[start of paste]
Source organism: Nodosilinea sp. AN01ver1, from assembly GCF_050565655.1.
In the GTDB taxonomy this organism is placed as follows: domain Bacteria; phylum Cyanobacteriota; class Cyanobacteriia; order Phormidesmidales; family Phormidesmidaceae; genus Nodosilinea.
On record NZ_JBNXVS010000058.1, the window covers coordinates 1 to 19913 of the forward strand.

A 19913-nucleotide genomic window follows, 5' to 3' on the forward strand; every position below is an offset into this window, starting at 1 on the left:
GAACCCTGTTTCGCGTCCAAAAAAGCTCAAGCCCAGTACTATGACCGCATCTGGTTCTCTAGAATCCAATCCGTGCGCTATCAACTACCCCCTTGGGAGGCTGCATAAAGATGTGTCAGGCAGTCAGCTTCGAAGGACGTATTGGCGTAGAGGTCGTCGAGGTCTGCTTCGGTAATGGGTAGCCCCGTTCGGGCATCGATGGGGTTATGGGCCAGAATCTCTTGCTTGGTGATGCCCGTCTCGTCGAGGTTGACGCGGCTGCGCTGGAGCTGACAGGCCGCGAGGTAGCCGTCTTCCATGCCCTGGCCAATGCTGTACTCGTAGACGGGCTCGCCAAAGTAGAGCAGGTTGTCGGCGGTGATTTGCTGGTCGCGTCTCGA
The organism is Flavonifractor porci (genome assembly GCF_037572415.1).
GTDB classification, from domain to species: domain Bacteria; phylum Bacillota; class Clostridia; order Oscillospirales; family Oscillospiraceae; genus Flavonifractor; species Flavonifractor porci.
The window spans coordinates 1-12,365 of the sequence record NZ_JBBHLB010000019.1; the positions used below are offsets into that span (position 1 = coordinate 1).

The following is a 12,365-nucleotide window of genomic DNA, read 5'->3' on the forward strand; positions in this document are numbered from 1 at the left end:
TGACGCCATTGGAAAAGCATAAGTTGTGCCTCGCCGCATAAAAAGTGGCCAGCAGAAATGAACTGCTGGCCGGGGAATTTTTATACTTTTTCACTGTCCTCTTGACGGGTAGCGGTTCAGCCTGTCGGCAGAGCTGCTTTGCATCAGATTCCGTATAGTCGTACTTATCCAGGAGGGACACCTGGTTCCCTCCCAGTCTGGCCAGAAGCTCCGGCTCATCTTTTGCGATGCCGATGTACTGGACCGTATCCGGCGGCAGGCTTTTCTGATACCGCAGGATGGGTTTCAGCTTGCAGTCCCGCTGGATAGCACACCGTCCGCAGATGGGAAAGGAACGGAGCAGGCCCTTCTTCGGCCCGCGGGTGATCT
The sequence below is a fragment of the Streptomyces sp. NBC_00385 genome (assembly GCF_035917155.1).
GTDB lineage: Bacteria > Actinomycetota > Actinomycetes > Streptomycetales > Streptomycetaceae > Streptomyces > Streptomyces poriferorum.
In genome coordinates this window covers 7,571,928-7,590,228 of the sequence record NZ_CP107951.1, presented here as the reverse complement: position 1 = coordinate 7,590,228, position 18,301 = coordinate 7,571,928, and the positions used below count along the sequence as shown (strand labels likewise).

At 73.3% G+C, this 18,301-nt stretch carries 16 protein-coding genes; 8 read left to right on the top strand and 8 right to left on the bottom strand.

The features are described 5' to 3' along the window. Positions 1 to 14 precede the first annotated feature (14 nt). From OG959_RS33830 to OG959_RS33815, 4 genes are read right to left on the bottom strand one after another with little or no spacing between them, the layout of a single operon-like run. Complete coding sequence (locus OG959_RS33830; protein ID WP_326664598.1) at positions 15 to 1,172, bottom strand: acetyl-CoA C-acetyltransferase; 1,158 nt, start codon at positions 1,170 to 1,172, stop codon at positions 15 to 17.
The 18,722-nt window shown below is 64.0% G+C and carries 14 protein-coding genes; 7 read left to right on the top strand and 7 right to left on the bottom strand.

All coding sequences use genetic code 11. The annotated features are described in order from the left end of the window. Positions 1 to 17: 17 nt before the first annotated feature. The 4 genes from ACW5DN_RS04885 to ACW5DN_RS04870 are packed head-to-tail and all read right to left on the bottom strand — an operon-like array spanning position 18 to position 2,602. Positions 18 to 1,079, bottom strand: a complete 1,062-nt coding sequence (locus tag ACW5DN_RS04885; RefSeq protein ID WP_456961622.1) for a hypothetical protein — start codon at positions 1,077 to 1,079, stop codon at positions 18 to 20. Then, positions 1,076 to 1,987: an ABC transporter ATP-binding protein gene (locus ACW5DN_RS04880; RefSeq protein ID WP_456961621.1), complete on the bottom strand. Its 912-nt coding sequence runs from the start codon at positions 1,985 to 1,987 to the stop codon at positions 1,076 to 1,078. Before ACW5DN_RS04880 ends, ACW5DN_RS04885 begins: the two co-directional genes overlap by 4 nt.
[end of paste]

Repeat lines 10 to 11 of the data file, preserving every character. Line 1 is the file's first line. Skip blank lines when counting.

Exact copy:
TGACGCCATTGGAAAAGCATAAGTTGTGCCTCGCCGCATAAAAAGTGGCCAGCAGAAATGAACTGCTGGCCGGGGAATTTTTATACTTTTTCACTGTCCTCTTGACGGGTAGCGGTTCAGCCTGTCGGCAGAGCTGCTTTGCATCAGATTCCGTATAGTCGTACTTATCCAGGAGGGACACCTGGTTCCCTCCCAGTCTGGCCAGAAGCTCCGGCTCATCTTTTGCGATGCCGATGTACTGGACCGTATCCGGCGGCAGGCTTTTCTGATACCGCAGGATGGGTTTCAGCTTGCAGTCCCGCTGGATAGCACACCGTCCGCAGATGGGAAAGGAACGGAGCAGGCCCTTCTTCGGCCCGCGGGTGATCT
The sequence below is a fragment of the Streptomyces sp. NBC_00385 genome (assembly GCF_035917155.1).